When we review the grain consumption in recent years, we see that there is a tendency to organic, gluten-free, GMO-free grains. The trend towards the consumption of high-value food products at all levels of income is increasing globally. The internet, the increase in the level of education and out-of-home consumption, the transition to more settled jobs and income levels are changing food and grain choices both positively and negatively.
The factors such as income level, taste, cost, accessibility, convenience and nutritional value have a strong influence on consumers’ grain preferences. Consumer attitudes are constantly changing depending on these factors. With digitalization, social media and new research, this change is happening much faster nowadays. Consumer trends are vitally important for producers as they determine the market.
When we look at grain consumption in recent years, it seems that there is a tendency to organic, gluten-free, GMO-free and organic grains. The value of the global gluten-free grain market was $1.7 billion in 2011. This figure rose to 3.5 billion dollars in 2016. And experts predict that it will reach $4.7 billion within the next 1.5 years.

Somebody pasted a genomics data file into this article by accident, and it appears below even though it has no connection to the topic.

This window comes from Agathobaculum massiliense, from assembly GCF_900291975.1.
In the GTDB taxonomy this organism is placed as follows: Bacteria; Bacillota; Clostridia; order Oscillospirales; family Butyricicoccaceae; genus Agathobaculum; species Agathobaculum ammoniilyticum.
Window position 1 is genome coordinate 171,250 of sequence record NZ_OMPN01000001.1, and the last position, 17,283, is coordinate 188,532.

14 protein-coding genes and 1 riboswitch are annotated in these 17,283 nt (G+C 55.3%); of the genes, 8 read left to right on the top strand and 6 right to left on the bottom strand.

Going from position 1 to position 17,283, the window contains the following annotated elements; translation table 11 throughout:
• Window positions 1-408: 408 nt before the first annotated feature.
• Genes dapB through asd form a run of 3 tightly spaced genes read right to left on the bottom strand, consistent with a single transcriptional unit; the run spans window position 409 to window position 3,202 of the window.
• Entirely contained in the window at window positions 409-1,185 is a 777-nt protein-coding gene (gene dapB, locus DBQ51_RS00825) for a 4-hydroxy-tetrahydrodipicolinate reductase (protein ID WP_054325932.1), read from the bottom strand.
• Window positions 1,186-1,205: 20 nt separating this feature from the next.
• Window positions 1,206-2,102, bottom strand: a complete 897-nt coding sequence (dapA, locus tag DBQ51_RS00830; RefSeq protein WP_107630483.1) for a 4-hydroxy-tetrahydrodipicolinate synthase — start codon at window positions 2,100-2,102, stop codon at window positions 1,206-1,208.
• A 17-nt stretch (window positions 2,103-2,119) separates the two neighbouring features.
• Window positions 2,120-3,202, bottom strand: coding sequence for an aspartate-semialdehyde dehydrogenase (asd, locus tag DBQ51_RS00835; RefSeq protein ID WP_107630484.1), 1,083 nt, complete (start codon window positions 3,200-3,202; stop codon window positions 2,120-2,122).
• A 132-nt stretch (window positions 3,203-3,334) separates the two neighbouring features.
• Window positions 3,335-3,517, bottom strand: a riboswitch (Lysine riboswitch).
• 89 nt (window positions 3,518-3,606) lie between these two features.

Regional differences in grain consumption are also noteworthy. For example, rice consumption in Africa is increasing. Between 2000 and 2014, rice production in West Africa rose from 7.1 million tons to 16.8 million tons. In Asia, where rice is historically popular, wheat now finds more space on the table. There is an opposite trend in the U.S. In 1997, the consumption of flour per capita was 67 kg. in the United States and this figure fell to 60 kilograms by 2015. In the U.S., there is now a demand for ancient grains’ such as quinoa, einkorn, Kamut and brown rice. The production of quinoa, which was 58 thousand tons in 2008, increased to 193 thousand tons in 2014 depending on the increasing demand. Here we examine the consumption preferences in grain-based foods and the factors that affect consumption trends.